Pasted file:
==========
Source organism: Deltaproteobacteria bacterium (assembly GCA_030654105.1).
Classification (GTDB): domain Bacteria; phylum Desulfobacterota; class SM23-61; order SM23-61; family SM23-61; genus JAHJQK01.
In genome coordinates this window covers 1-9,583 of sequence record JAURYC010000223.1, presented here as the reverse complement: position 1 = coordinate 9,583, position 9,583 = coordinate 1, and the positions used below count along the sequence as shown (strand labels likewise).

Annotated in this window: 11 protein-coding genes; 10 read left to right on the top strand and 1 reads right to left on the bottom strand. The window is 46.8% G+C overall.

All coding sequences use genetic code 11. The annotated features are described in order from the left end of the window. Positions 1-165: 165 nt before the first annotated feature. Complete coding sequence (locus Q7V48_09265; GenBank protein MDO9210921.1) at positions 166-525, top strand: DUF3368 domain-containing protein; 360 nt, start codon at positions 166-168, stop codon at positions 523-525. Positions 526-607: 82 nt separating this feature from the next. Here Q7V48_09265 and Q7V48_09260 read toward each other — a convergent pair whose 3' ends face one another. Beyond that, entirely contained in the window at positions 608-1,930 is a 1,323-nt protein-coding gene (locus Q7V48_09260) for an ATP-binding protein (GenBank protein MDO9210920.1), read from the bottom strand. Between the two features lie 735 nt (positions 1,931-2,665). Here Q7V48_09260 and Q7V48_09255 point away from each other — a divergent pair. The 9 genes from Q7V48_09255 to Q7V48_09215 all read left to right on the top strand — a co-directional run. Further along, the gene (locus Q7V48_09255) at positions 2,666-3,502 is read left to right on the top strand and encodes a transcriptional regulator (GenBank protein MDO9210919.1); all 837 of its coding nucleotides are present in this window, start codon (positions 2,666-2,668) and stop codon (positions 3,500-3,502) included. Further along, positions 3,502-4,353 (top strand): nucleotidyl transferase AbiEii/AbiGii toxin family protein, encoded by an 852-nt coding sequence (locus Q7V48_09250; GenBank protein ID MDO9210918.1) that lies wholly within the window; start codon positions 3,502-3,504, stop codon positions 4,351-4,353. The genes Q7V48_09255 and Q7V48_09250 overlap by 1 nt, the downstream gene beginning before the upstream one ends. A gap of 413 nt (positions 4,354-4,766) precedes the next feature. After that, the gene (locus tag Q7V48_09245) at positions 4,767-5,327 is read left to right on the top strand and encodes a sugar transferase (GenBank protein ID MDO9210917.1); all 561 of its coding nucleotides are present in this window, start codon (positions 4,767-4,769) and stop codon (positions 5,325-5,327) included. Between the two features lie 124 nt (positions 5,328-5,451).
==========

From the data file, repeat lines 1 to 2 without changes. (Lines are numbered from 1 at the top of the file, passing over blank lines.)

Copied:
Source organism: Deltaproteobacteria bacterium (assembly GCA_030654105.1).
Classification (GTDB): domain Bacteria; phylum Desulfobacterota; class SM23-61; order SM23-61; family SM23-61; genus JAHJQK01.